The executive MBA in charts
We’ll send you a myFT Daily Digest email rounding up the latest Executive MBA news every morning.
The FT rankings team delved into the 2021 executive MBA data, exploring alumni motivations for doing an EMBA and what they believe business schools teach best.
They also looked at the profile of participants, who are becoming younger, more entrepreneurial and less overwhelmingly male.
Finally they assessed the impact of sponsorship on seniority and salaries three years later.
Alumni say business schools are delivering well on corporate strategy, finance and general management in their EMBAs. But they could perform better in ecommerce and IT.
The main reasons to start an EMBA are management development and networking. Work overseas and starting their own business were cited less frequently by alumni.
The participation of women is increasing over time — not only as students but also as members of faculty and school boards.
The highest average seniority score is 44, for a partner/vice-president of a company with 500-4,999 employees. The lowest average seniority score is 19, which corresponds to a senior manager of a business with 500-4,999 people.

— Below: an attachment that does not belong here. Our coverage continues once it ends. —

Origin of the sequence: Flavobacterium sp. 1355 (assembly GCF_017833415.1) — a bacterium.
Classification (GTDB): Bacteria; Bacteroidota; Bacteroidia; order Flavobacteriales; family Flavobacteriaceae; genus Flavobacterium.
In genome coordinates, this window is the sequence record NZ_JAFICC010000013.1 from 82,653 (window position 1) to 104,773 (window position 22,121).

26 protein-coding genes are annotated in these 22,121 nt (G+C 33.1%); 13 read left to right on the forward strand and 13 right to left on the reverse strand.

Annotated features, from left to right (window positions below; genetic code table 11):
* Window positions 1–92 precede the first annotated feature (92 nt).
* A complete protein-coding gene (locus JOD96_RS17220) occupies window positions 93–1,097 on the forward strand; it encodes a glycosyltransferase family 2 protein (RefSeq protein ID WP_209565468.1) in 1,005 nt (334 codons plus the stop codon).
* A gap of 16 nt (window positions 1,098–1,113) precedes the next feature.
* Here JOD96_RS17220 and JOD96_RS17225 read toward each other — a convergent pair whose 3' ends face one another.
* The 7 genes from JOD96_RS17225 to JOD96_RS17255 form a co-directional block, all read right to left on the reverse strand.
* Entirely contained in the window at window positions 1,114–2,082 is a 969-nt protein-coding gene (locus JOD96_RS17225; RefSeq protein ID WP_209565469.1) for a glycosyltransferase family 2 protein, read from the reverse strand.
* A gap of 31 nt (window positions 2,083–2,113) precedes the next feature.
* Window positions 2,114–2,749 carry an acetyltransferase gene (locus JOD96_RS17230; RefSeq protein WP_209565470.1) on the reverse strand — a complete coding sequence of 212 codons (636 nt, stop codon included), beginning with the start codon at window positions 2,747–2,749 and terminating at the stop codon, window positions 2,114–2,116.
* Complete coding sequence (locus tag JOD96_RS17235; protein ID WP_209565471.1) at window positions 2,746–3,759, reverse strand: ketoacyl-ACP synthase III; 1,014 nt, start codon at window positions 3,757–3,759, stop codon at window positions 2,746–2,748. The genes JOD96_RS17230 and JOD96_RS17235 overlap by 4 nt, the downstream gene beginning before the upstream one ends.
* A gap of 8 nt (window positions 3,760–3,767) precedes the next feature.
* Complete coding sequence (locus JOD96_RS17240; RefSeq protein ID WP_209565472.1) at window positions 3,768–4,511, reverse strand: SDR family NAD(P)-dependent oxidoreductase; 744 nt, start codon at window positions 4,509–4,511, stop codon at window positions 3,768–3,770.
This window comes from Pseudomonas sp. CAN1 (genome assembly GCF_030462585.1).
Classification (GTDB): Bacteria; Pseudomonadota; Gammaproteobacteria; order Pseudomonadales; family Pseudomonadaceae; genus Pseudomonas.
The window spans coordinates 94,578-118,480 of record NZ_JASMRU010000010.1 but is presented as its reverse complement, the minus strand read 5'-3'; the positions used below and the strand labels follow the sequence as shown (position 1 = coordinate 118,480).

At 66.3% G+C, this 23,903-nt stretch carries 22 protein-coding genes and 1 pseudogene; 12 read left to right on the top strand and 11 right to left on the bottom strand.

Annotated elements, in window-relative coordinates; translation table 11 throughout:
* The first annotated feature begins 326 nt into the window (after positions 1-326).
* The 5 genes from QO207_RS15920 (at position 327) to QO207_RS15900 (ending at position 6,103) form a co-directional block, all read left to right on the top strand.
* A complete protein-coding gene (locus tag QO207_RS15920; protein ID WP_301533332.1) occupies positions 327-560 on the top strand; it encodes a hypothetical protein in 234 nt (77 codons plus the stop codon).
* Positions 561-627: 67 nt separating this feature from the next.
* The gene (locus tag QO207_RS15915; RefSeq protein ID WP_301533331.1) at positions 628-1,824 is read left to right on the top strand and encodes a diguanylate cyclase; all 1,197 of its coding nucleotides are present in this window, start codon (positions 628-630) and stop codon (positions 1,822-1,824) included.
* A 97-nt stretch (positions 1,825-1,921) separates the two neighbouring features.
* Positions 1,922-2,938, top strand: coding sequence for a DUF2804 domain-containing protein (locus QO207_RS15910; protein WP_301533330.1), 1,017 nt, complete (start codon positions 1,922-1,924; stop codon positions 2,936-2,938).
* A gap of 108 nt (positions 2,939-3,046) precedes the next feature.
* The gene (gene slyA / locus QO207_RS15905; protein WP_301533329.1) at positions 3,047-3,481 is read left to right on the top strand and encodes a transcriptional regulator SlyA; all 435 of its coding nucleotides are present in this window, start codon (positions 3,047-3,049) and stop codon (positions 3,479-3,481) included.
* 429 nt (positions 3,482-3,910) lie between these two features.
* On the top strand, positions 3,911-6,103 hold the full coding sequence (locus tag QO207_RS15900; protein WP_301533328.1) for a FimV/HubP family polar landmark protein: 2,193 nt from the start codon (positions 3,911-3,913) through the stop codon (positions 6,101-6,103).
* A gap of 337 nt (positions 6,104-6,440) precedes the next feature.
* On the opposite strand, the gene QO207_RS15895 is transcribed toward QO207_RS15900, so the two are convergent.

Alumni whose EMBAs were not funded were less likely to earn above the average base salary. Salaries in US$, adjusted for purchasing power parity.
The proportion of EMBA alumni this year who are US or Canadian citizens is 22 per cent, a five percentage point fall compared with 2017-2020. The other key shift is a four-point rise in the proportion of citizens of Asia-Pacific countries, from 27 to 31 per cent.
About the alumni
Average age of alumni who completed their EMBA in 2018 and were surveyed for the FT ranking — down from an average of 40 for the five years before. Of all alumni surveyed, 34 per cent were aged 35-40.
of surveyed EMBA alumni who completed in 2018 were men. The average for 2017 to now was 76 per cent. But the proportion of women currently on programmes is rising.
Nearly three-quarters of alumni who graduated in 2018 stayed with the same employer during their EMBA, as did 52 per cent between completion of the EMBA and this year’s FT survey.
of 2018 alumni started their own business after completing an EMBA. There has been a rise in the proportion who have launched a start-up since 2016, when the figure was 25 per cent.